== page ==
Short on experience, Santiago, Heaney called on to deliver quality outings
By Greg Garno
CHICAGO -- With starters Hector Santiago and Andrew Heaney taking the mound Tuesday and Wednesday, respectively, Angels manager Mike Scioscia faces a dilemma. He must decide how to balance his young hurlers' starts as the Angels make their playoff push.
The Angels entered play Tuesday night one game back of the Astros in American League West and two games ahead for the second AL Wild Card spot. But the back of their rotation doesn't have much starting experience: both pitchers have roughly four years of combined experience in the Majors.
Santiago started 23 games in 2013 and 24 games in 2014, making the transition from the bullpen to the rotation. He made his 22nd start of the season on Tuesday, exactly 20 innings away from eclipsing his career high.
Heaney, whoo appeared in seven games last season, starting five, has already set a career high in innings this season after being called up in June, and has already thrown 78 1/3 innings with Triple-A Salt Lake City.
Scioscia hasn't laid out a plan for the future. He's sticking with his schedule, and hopes his players "hold up to the workload."
"I'm not going to say there's a plan that we're considering," Scioscia said, "but yes, there are definitely things we have looked at going though this month and into September for skipping guys for a number of reasons. It could be for matchups, it could be to refresh someone else.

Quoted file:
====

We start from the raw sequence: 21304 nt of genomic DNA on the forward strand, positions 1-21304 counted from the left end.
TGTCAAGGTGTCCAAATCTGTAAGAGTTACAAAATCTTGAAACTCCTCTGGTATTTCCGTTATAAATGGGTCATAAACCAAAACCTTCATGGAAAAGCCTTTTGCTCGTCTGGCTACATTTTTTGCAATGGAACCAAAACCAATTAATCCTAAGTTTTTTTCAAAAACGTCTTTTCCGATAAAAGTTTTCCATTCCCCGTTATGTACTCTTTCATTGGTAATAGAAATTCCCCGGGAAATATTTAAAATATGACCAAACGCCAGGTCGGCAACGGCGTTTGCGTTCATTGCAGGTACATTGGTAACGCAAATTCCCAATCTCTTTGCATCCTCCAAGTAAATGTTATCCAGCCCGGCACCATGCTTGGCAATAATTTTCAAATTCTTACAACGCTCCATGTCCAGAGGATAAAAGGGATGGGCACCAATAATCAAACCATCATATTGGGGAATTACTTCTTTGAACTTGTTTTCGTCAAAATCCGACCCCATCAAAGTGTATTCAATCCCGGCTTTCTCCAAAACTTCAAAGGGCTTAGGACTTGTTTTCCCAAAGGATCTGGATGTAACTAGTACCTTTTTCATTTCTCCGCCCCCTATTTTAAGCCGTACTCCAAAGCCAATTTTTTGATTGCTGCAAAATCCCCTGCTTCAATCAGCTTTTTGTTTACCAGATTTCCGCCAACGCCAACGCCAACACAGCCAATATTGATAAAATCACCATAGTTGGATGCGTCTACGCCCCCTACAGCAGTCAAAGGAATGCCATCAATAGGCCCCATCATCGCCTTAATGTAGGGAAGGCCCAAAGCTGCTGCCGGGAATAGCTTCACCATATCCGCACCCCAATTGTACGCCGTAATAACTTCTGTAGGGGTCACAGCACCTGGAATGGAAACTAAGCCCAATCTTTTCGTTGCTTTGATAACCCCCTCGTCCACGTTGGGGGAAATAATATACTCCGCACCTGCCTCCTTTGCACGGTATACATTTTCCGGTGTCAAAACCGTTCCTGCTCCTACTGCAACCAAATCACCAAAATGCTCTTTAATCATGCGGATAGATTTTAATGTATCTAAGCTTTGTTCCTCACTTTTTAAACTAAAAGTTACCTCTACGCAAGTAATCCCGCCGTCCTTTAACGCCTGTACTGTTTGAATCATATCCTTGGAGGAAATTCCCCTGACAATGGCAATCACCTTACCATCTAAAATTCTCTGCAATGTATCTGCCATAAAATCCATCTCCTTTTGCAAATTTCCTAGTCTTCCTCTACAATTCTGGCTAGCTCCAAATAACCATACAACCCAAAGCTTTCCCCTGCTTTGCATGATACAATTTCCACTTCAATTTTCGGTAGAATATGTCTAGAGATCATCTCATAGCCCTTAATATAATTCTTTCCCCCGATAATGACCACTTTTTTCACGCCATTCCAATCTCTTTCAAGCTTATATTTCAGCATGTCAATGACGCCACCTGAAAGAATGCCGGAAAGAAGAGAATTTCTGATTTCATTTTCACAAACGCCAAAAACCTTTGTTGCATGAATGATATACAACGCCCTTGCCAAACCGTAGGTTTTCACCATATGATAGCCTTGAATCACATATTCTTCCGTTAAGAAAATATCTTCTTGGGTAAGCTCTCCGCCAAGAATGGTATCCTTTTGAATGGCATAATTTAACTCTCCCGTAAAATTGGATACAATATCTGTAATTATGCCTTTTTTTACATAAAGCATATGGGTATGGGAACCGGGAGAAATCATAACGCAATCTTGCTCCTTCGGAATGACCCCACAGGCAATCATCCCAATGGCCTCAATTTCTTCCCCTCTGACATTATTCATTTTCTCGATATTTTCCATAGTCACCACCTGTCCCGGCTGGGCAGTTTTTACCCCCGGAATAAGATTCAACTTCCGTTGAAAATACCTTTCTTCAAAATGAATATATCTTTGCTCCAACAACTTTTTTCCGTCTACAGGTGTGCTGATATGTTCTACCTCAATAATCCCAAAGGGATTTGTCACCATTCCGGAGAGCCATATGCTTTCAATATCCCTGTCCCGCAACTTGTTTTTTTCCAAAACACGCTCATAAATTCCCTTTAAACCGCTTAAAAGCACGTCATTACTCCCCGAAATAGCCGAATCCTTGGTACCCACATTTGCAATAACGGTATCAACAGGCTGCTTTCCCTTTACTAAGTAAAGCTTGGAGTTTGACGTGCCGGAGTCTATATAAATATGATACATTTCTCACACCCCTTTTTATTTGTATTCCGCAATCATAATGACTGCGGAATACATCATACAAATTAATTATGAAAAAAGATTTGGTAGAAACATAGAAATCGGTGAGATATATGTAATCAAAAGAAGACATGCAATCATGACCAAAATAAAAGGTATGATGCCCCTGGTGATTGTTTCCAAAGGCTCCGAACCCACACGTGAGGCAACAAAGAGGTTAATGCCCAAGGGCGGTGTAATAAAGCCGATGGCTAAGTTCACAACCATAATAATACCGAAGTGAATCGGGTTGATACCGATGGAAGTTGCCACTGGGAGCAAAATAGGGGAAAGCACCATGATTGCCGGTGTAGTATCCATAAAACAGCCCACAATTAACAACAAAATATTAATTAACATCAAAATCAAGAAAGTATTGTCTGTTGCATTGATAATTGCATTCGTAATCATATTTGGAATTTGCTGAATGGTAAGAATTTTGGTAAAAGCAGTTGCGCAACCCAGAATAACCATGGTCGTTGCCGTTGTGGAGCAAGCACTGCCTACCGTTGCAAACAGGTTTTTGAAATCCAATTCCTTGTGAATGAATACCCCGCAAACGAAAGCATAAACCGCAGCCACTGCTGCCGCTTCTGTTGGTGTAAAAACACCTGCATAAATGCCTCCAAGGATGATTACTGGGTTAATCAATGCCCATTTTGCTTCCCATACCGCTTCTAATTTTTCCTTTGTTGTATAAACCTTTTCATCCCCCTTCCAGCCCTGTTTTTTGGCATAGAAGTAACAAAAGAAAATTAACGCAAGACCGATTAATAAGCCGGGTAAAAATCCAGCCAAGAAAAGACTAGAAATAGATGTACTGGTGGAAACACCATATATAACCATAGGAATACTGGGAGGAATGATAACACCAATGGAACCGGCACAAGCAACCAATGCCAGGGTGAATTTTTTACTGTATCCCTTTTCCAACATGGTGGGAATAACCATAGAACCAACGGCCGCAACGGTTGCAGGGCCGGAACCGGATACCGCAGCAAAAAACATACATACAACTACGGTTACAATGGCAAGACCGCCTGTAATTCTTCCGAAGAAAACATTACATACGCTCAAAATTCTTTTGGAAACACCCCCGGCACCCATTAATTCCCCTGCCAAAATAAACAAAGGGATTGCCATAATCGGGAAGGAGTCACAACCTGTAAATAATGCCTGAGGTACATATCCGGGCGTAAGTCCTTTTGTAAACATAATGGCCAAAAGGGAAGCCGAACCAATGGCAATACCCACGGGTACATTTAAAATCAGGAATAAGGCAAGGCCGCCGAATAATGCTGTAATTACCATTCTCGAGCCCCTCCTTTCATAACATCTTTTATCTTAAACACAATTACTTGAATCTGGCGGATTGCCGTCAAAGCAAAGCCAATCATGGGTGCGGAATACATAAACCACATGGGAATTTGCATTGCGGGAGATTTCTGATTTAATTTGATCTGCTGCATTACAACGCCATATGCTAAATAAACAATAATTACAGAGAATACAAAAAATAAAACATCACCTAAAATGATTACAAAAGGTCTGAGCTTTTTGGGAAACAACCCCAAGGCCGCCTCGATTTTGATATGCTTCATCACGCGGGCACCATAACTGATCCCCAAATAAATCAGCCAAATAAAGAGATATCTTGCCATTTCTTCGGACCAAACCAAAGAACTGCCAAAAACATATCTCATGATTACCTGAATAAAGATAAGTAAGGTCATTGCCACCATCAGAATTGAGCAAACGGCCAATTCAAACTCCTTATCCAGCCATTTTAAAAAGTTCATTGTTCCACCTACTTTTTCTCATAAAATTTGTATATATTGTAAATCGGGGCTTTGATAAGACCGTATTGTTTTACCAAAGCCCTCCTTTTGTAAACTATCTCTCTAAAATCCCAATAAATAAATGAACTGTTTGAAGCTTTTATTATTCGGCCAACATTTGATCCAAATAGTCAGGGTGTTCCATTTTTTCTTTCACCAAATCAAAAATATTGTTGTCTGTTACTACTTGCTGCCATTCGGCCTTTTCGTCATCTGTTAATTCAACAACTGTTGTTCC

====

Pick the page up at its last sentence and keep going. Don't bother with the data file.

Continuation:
"We haven't really made a decision whether we need to or not right now."
The Angels remain without starter C.J. Wilson for the remainder of the season with an elbow injury, which means Heaney and Santiago are all the more critical to the club staying in the pennant race. Wilson had a second opinion on Tuesday, but Scioscia was unsure of the final verdict for the left-hander.
That still doesn't have Scioscia worried with two pitchers who have been at the top of their form as of late. Named an All-Star earlier this season, Santiago has had just three outings where he has allowed more than three runs. And since being called up in June, Heaney has given up more than two earned runs only once.
"It probably will sway you to do some things if you thought guys were losing their stuff," Scioscia said. "The health of the pitchers is No. 1, then their performance.
"Obviously, you're always conscious of it, but you're going to be concerned if you start to see him maybe hit a plateau, his stuff diminishes, his stuff falters, and then you can make an evaluation," he added.
Scioscia also has two-year veteran Matt Shoemaker to keep in the back of his mind, since the right-hander is close to setting a career high in innings. But Scioscia understands that between the three, worrying about innings may be unnecessary by the end of the season.
"To say we're concerned with it at this point, we're not," Scioscia said. "Hopefully it's a moot point, but we'll see."
Greg Garno is an associate reporter for MLB.com. This story was not subject to the approval of Major League Baseball or its clubs.